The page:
Since October 2023, the world has watched in horror as a genocide has unfolded in Gaza and across Palestine. The situation in Palestine demands urgent attention and action, as the escalation of Israeli hostilities and the mounting attacks on Palestinians continue to grow in gravity and magnitude. For over 70 years, Palestinians have been subject to human rights violations and abuses while living under Israeli occupation, as well as forced displacement around the region and world, with the inability to return. This is made worse through increased and unabated settlement construction, a decades long blockade on Gaza, apartheid policies and flagrant Israeli impunity in the face of ongoing violations of international law. These violations have a gendered impact and have disproportionately affected women and girls.

Because our feminism is intersectional, recognising that people experience different types of oppression that often intersect and reinforce one another, and because our feminism values the enjoyment of freedom, human rights, and justice for all without discrimination, we continue to mobilise as a movement to call for immediate action to end the ongoing war crimes and genocide in Gaza. The international community must take action NOW to end its complicity and meet its obligations to prevent genocide and war crimes.

We are working with partners and members in Palestine and globally, mobilising feminist activists to challenge the narrative around the struggle and educate people around us about the root causes of the violence, pressure world leaders to implement an arms embargo on the state of Israel and amplify the voices and demands of Palestinian women.

Challenge the narrative

Mainstream media, Western policy makers and governments have been framing the cause of the Palestinians as a complicated conflict, with two-people not being able to live side by side, and co-exist. It is also a narrative of supremacy and dehumanisation. A narrative that fails to acknowledge the history of the land and its people, the humanity and equality of Palestinians, and the dynamics and drivers of the violence and injustice. This narrative will certainly fail to produce effective strategies to address the situation. This is why it is important that we reframe the narrative of the conflict and name practices and dynamics by their proper names and put them in the right context. We encourage people to challenge the narrative and educate ourselves and those around us. This is a crucial step in transforming mindsets.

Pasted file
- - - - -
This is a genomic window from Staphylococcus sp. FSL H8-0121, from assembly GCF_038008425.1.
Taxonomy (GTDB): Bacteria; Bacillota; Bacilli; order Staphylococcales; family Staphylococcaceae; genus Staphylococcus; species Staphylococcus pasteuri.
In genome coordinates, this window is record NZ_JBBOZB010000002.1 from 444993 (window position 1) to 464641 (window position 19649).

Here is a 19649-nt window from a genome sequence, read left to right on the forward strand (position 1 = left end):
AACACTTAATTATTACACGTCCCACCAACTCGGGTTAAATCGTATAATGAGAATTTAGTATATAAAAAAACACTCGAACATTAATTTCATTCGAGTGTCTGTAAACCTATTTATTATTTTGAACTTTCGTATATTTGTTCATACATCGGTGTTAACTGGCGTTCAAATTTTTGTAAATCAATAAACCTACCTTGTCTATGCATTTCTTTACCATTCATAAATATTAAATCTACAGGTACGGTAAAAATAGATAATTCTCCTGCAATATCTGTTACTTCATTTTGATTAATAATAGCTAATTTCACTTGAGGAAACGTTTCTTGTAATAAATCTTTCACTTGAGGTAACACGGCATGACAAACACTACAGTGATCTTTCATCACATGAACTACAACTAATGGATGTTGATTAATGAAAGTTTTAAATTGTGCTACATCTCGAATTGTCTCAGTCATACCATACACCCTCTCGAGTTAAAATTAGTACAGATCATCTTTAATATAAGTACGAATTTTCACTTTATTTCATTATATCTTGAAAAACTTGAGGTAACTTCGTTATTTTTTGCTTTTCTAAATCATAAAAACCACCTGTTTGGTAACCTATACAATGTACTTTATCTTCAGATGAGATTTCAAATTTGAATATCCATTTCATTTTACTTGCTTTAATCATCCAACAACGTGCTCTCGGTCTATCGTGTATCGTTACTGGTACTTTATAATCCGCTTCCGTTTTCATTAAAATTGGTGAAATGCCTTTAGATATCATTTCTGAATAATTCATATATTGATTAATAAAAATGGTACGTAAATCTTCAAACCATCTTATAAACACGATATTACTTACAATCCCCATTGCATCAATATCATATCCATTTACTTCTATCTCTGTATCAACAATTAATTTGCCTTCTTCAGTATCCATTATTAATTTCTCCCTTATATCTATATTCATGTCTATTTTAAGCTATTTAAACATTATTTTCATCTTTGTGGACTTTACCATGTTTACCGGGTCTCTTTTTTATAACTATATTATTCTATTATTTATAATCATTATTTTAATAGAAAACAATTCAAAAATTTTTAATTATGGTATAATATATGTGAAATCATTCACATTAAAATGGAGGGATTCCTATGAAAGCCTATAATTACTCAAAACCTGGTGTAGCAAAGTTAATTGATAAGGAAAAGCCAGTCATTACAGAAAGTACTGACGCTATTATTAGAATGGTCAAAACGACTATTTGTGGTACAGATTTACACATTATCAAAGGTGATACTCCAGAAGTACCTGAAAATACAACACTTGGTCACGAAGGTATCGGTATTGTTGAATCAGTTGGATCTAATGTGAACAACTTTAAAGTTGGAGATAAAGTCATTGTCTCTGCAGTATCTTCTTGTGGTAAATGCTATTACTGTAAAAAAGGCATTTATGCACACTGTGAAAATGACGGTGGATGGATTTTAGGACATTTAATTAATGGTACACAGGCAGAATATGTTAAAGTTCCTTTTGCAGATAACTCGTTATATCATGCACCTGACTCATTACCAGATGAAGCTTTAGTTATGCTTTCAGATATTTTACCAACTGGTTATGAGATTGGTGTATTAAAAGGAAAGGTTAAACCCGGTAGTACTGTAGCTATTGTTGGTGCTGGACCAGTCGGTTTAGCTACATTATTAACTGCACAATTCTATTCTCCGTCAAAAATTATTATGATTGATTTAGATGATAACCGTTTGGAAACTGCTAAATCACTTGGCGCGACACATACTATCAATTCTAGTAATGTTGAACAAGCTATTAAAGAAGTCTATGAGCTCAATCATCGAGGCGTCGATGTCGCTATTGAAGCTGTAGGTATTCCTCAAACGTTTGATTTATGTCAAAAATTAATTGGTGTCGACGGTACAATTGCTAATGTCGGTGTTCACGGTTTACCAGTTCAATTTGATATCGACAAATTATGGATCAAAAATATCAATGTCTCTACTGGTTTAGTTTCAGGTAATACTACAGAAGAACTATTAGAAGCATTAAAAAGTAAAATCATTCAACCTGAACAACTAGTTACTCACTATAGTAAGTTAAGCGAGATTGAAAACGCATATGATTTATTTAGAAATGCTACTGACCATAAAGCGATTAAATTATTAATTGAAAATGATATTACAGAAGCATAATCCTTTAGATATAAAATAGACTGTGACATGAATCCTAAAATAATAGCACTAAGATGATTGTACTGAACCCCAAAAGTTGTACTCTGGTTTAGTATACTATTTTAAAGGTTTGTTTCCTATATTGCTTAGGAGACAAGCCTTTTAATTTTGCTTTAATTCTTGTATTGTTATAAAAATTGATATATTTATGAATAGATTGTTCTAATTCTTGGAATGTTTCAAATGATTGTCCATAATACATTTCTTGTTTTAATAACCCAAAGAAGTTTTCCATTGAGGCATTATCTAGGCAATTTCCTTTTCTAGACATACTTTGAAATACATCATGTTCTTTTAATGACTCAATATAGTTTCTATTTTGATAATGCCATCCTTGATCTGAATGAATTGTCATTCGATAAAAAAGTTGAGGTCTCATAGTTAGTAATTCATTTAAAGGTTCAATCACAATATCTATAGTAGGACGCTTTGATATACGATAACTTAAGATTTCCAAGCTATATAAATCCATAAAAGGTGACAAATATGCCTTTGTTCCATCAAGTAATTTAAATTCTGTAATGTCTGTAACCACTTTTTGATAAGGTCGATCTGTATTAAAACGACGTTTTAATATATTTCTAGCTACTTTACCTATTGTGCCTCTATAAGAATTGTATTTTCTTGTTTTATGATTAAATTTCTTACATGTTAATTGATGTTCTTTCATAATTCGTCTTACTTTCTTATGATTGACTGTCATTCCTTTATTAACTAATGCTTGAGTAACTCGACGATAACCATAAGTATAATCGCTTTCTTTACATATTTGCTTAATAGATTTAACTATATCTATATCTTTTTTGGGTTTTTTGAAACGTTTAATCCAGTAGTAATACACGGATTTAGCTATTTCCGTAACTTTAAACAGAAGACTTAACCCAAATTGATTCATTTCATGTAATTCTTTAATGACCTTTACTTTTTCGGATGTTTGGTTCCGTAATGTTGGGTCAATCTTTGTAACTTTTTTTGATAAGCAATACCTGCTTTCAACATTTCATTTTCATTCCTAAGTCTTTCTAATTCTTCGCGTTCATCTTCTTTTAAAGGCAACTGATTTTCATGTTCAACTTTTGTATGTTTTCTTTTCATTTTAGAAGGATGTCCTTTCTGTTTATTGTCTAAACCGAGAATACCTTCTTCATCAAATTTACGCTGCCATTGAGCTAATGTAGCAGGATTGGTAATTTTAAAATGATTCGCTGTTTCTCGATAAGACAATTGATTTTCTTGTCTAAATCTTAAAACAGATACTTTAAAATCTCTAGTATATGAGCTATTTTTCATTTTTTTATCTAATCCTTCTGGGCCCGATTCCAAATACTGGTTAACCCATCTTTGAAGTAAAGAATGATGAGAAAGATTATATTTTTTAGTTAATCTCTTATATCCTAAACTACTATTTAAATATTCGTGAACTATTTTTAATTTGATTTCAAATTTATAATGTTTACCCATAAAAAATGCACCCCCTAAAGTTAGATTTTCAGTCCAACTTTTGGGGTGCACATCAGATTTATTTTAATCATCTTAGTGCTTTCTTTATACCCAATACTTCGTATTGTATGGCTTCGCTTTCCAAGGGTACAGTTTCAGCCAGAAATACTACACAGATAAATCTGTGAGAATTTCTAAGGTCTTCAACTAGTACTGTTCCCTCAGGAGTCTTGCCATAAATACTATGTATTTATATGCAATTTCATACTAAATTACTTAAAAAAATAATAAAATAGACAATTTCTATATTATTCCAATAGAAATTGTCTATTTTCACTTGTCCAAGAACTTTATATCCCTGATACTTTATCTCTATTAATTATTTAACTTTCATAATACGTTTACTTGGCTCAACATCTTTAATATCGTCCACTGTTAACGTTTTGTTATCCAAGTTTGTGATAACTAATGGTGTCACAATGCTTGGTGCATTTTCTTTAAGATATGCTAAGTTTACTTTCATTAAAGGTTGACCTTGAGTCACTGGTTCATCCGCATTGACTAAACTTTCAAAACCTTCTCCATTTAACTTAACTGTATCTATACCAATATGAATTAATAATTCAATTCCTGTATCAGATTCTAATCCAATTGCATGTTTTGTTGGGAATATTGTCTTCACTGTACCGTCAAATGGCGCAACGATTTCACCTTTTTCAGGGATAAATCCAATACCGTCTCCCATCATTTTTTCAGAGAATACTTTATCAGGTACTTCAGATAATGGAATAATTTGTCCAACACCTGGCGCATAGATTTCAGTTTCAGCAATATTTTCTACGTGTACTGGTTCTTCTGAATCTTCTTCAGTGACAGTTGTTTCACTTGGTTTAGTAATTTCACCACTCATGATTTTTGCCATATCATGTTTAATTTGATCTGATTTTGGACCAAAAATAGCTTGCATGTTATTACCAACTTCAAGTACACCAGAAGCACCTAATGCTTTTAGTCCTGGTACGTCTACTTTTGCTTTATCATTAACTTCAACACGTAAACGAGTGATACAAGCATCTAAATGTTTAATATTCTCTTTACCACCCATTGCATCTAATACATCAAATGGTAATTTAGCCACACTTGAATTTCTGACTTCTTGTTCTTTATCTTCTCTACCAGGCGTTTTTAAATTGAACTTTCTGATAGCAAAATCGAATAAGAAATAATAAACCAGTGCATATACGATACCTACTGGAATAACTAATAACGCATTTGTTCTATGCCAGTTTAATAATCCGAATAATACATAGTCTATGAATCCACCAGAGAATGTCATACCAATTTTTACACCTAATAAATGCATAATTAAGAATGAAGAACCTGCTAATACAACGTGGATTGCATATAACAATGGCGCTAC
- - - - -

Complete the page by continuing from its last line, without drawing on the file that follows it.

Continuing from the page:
Read more on the narrative of the Palestinian cause:

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This conflict is a feminist issue, read more about how feminism has been instrumentalised

Ending Complicity in Genocide by Ending Arms Transfers

Fighter jets, missiles, and thousands of bombs are amounting to a devastating level of explosive violence in the densely populated area of the Gaza Strip. These weapons are instrumental in Israel’s genocidal actions; thus, the governments supplying them are complicit in genocide and other war crimes. Weapon manufacturers are making a profit from the slaughter of Palestinians. It’s up to us, as ordinary people living in these countries, to act. We want the ongoing genocide to end NOW. On this page we share some of the ways in which we can inform ourselves, act to make a difference.

  • Write to government officials demanding an end to arms transfers and imposition of a two-way arms embargo on Israel, highlighting how failure to do so means violating the Arms Trade Treaty, the Genocide Convention, Common Article 1 of the Geneva Conventions, and other international law, as well as commitments such as the Political Declaration on the Use of Explosive Weapons in Populated Areas, the Safe Schools Declaration, and other agreements aimed at preventing human suffering in conflict.
  • Encourage like-minded Members of Parliament/Congress to raise questions to the government about arms transfers and to call for the imposition of two-way arms embargo on Israel.
  • Initiate petitions to parliament and other bodies of government for an end to arms transfers and a two-way arms embargo on Israel.
  • Work with city councillors to get cities to adopt resolutions calling for an end to arms transfers and military support for Israel, and for an immediate ceasefire and an end to occupation and apartheid.
  • Work with legal organisations to initiate lawsuits against your government for complicity in genocide if it fails to stop sending weapons to Israel.
  • Write op-eds and letters to the editor about the complicity of your government in genocide and urging people to take action to stop arms transfers.
  • Organise with your communities and local activists to blockade weapon manufacturing sites and/or ports where weapons are being shipped from or through.
  • Organise direct actions at the sites of other financial and media institutions that are facilitating the arming of Israel.
  • Organise webinars and other events with speakers who can address the legal ramifications of the ICJ ruling on your government’s complicity with genocide, including through arms sales.
  • Issue statements of solidarity across movements and organisations working to end various aspects of state violence and demand an end to arms transfers in that context.
  • Urge unions in your country to support the urgent call from Palestinian trade unions to end complicity in genocide and stop arming Israel. (Workers in Palestine, the group formed by Palestinian unions, has created a number of online resources, including a guidance sheet for unions on building solidarity with Palestine, a companion guide for community activists, and a model motion.)